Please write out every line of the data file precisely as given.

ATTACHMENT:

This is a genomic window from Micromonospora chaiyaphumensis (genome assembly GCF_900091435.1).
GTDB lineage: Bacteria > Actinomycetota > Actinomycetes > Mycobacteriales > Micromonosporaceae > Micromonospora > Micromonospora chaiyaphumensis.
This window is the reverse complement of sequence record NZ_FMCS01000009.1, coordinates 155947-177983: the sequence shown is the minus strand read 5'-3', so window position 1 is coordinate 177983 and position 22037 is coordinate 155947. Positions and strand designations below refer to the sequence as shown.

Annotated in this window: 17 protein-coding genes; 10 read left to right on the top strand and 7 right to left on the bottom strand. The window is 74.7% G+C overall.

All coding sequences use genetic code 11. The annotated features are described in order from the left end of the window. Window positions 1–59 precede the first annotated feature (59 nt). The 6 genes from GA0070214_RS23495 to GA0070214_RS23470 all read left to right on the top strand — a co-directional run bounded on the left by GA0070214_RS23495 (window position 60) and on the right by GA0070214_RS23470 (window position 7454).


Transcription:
This is a genomic window from Micromonospora chaiyaphumensis (genome assembly GCF_900091435.1).
GTDB lineage: Bacteria > Actinomycetota > Actinomycetes > Mycobacteriales > Micromonosporaceae > Micromonospora > Micromonospora chaiyaphumensis.
This window is the reverse complement of sequence record NZ_FMCS01000009.1, coordinates 155947-177983: the sequence shown is the minus strand read 5'-3', so window position 1 is coordinate 177983 and position 22037 is coordinate 155947. Positions and strand designations below refer to the sequence as shown.

Annotated in this window: 17 protein-coding genes; 10 read left to right on the top strand and 7 right to left on the bottom strand. The window is 74.7% G+C overall.

All coding sequences use genetic code 11. The annotated features are described in order from the left end of the window. Window positions 1–59 precede the first annotated feature (59 nt). The 6 genes from GA0070214_RS23495 to GA0070214_RS23470 all read left to right on the top strand — a co-directional run bounded on the left by GA0070214_RS23495 (window position 60) and on the right by GA0070214_RS23470 (window position 7454).